n recent years, multinational corporations have stepped up their investments in emerging markets in order to take advantage of the more rapid growth rates and increasing consumer purchasing power. Many companies now generate almost all their growth and a similar amount of profit from emerging markets as they do from the developed economies.
This trend has not come without its risks and challenges. One of the key issues affecting Latin America in particular is the need for public security. It makes the region’s countries less competitive while trying to attract foreign investment. However, recent trends have demonstrated that major improvements can be made with a concerted effort between governments, the business community and civil society. Even in the more challenging markets, investors who are armed with sufficient information and expert advice can mitigate this risk, allowing them to capitalize on opportunities.
Latin America has been one of the regions of the world less affected by the financial crisis and, due to its relatively strong growth over the past years, has made some improvement as a whole in social inclusion, as well as resourcing the fight against crime, in some countries leading to an enhancement in public security.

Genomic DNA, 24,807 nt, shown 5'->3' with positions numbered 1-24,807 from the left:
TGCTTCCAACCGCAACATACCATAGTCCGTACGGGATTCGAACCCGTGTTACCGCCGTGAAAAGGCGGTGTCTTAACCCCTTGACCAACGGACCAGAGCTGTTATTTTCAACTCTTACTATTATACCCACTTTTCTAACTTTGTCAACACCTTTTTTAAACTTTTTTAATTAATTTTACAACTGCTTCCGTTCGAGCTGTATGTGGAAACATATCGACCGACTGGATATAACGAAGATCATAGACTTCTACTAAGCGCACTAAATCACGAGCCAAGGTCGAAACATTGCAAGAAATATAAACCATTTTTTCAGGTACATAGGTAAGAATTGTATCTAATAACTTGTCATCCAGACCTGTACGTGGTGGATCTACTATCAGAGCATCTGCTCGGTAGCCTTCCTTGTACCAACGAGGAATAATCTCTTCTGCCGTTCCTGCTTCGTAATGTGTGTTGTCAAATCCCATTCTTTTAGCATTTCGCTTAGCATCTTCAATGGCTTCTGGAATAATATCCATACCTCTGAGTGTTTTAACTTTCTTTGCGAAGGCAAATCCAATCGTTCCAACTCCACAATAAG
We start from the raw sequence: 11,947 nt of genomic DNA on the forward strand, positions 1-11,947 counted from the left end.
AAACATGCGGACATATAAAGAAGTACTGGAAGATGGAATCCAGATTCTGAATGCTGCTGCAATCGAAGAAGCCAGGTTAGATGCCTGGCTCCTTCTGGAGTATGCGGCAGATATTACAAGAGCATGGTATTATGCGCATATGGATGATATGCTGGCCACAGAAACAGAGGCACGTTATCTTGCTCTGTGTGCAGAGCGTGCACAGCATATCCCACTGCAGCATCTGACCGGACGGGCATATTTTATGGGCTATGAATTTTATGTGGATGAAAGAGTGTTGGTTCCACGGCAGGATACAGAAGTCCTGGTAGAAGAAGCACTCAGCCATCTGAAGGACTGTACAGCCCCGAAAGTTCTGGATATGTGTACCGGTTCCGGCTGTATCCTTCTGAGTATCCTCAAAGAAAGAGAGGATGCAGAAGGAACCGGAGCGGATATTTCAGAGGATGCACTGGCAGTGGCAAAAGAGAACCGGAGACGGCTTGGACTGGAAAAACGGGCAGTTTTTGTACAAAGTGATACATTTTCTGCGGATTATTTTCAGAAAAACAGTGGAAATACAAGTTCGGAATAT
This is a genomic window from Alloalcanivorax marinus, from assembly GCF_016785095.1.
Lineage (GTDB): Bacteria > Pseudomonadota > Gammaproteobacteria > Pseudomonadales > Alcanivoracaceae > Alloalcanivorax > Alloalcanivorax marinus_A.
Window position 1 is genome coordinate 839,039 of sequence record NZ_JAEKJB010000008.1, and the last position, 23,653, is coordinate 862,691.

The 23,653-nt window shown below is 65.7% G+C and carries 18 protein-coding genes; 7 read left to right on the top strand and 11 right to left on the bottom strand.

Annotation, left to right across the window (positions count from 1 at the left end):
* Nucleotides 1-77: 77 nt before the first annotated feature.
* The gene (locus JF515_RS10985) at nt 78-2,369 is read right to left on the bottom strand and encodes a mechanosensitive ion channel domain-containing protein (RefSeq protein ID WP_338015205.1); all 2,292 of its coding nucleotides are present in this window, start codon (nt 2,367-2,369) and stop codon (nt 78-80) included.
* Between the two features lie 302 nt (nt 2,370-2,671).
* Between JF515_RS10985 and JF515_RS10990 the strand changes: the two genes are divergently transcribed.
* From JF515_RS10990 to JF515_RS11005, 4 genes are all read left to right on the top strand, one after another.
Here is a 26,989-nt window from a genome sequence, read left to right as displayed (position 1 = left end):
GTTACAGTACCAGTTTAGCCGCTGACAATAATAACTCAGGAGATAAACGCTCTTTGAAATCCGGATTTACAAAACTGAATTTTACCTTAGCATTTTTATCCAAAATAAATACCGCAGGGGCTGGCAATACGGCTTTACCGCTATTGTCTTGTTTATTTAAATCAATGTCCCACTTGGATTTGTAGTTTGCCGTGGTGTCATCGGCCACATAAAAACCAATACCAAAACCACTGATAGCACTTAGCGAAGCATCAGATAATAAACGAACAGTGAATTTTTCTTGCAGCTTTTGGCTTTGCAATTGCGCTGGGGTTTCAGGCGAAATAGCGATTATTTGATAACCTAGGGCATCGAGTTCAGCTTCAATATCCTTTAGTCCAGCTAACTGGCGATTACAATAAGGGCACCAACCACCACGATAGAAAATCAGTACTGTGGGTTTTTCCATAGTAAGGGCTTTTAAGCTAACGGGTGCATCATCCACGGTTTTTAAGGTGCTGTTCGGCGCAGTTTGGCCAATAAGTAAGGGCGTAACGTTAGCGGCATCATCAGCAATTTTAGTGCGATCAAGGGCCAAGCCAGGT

Drug trafficking and the cartels that spring from the activity continue to wreak havoc on several Central American countries, as well as Mexico.
2010 – 2011 City Comparison
Key International City Comparison
City danger levels are designated from "1" (indicating that a city is not dangerous) to "5" (indicating that a city is very dangerous). When a score is accompanied by the plus (+) sign, it means that city approaches the higher score, and the min (-) sign means that city is approaching the lower score.
The rating is based on analysis of official figures from departments of public safety, police, local governments, non-government organizations and research institutes, as well as information from public and private sources.
This is not expected to change in the short term, although a new president in Mexico may lead to a revision of the country's existing policies and strategies with regard to fighting the drug cartels. Political instability, long another problem that has plagued the region, has dropped significantly over the past several years and currently is not a major factor in public security.
FTI Consulting has made this index available to clients for the past five years to help them mitigate potential risk related to security issues and to orient them in terms of the differences between markets in the region as well as ongoing trends.
Latin American Countries 2012